I don't usually write about tech stuff on this blog, but a friend's inquiry prompted me to write something about the new developer program over at Facebook. Facebook Platform is definitely an interesting innovation -- the exact opposite of the dithering that goes on at MySpace (which, incidentally, again reflects the social division between the two platforms that Boyd noted last month). And it's definitely being well-marketed: I note in particular that Bay Partners has started a whole fund just dedicated to funding Facebook apps. A funding vehicle solely dedicated to the ecosystem of what is itself only a startup? That's a marketing coup, for sure. It's also probably a waste of money (see last paragraph).
By far the most interesting part of the platform is the viral component - when a friend adds an app, their news stream notes it in their profile. Clicking on the item brings you to the app, where you can play with it yourself and/or add it. This is an extension of the general social networking aspect of the site. In Zuckerman's keynote launching the Platform, he brings up a political example: someone starts a group dedicated to a political point, and then he invites his friends; when they join, their friends are notified, and can then join themselves -- and the result is very useful especially for organizing flash mobs political rallies.
Now, this viral sharing of information obviously makes a lot of sense for organizing groups of people to do stuff. But the question is what kinds of applications do you want to share in this viral fashion. In other words, what kinds of apps will you want to add, just because you see your friends adding them? The obvious example that springs to my mind is games. If my friends think a game is cool, I'll probably try it. News alerts? Maybe (I might go, say, for an app that found the nastiest daily YouTube video). Personal finance stuff? Doubt it -- just because my brother adds a finance app doesn't make it seem that much more compelling to me.
But that's still thinking of apps in terms of single-user functions. The real killer apps in this space will surely be social apps, probably of sorts that we haven't necessarily thought of yet. The trivial example is a calendaring/invitation app -- if my friends start to migrate to a new calendaring app, I'll almost certainly go with them. The smart money is in thinking about what kinds of social apps might come next. Apps for doing stuff together. So what are quintessentially social activities that are currently underserved in the apps space? My initial thoughts (perhaps for obvious reasons, given why I am blogging at 5:00 a.m.): domestic matters. Apps related to babying and mommying? Cooking apps? (Anarchist cooking??) There could well be some very cool new ideas there.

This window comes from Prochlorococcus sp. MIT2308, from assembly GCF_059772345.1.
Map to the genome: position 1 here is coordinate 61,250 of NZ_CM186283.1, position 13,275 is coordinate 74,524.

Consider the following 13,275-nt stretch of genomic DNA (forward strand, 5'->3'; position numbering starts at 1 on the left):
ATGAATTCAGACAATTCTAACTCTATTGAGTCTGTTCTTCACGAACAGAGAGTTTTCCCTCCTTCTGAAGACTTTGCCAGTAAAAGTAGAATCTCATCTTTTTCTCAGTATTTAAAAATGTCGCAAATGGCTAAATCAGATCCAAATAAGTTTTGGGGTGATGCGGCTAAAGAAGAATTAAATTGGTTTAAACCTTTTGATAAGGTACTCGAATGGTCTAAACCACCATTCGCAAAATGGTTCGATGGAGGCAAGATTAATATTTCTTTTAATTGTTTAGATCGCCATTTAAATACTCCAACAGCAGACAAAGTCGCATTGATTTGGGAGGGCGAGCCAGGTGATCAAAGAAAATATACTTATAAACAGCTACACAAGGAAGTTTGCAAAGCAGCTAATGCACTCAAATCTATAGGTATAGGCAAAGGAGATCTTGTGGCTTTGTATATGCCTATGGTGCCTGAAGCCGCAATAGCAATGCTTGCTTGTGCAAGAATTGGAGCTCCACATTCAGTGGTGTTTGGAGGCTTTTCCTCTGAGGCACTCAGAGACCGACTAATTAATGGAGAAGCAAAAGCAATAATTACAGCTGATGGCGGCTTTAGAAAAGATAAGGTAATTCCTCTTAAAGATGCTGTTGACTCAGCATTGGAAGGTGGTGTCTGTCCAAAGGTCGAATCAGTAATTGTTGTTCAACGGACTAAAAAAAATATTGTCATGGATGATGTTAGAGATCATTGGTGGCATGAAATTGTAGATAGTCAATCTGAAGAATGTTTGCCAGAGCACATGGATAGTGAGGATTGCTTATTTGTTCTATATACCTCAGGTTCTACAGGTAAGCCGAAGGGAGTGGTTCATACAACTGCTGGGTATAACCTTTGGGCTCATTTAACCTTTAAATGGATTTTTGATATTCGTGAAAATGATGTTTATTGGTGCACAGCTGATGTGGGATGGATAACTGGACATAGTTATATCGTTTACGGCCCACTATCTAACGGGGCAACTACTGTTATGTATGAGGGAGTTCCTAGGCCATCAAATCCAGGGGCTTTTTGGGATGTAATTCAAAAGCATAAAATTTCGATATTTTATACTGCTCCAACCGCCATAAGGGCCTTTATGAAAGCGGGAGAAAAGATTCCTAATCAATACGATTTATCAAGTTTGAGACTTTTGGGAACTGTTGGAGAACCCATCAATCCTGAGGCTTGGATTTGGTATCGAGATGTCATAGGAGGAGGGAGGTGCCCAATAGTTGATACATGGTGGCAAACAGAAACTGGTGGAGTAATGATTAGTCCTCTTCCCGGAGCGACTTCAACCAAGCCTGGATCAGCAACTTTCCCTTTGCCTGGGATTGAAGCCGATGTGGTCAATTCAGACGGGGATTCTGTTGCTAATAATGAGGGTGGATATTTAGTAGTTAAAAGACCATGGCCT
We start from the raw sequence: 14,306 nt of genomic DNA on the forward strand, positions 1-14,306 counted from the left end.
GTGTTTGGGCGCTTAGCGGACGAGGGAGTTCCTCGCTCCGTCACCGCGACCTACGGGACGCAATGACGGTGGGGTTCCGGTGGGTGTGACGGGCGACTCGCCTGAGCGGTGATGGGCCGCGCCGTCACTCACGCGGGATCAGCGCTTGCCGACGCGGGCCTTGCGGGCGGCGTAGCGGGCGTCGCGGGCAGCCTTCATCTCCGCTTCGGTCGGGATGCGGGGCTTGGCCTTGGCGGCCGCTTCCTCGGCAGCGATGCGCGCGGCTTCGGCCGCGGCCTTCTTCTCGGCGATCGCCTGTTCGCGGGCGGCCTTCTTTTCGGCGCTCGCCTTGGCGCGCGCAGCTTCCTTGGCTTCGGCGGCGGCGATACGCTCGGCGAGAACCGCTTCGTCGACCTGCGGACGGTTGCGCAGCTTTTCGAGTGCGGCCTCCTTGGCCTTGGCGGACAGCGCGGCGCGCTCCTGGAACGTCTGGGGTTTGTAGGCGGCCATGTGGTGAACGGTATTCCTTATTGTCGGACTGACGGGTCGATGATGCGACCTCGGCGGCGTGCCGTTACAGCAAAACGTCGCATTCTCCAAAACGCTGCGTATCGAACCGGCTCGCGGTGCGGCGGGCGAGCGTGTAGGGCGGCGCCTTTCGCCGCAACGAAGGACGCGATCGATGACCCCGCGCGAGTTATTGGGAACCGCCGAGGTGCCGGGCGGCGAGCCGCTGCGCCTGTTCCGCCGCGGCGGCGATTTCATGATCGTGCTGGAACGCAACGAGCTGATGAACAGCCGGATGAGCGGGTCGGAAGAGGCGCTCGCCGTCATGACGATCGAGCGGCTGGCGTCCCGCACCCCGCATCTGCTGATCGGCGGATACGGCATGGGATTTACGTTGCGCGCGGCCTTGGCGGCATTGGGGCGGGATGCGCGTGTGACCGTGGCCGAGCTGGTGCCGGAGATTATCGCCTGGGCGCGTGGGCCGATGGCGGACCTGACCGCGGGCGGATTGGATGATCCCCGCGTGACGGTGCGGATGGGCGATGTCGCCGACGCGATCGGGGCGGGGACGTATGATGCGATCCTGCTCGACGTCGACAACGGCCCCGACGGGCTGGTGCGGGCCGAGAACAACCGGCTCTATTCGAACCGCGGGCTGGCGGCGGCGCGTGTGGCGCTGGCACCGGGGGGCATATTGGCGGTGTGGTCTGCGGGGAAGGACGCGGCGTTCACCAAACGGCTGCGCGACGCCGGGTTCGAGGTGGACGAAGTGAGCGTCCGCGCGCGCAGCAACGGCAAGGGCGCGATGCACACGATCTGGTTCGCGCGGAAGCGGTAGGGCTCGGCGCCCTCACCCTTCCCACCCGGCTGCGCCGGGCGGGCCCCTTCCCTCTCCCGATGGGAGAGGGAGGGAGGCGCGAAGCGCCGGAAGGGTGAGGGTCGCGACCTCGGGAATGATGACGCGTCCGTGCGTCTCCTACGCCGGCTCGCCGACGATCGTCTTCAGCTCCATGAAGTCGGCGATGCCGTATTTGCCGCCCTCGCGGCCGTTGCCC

Looking at the more macro story, this is an effort by Facebook to make the "Windows 95" play to developers. What I mean by that is that this is an entirely inward-looking application platform -- the stuff you build for Facebook will only work for Facebook users, and as a developer, you are at the mercy of Facebook at both a technical and a business level. How many crack developers will want to develop stuff for someone else's platform? It's only really worth it if the platform is/becomes the de facto standard for all users (e.g. Windows 95). Absent Facebook as a de facto standard destination for the majority of web users, however, there will always be bigger opportunities for developers in if they build apps outside Facebook. Which means that, unless they've thought of an app which is really tailored exclusively and exactly for Facebook users--e.g. extensions of Facebook's own core competencies--the best developers are likely to continue to develop stuff for the general Web, not for Facebook's proprietary platform.
It's all about the developers. As Steve Ballmer famously observed, "Developers, developers, developers, developers, developers, developers, developers, developers, developers, developers, developers, developers, developers, developers.... YES!"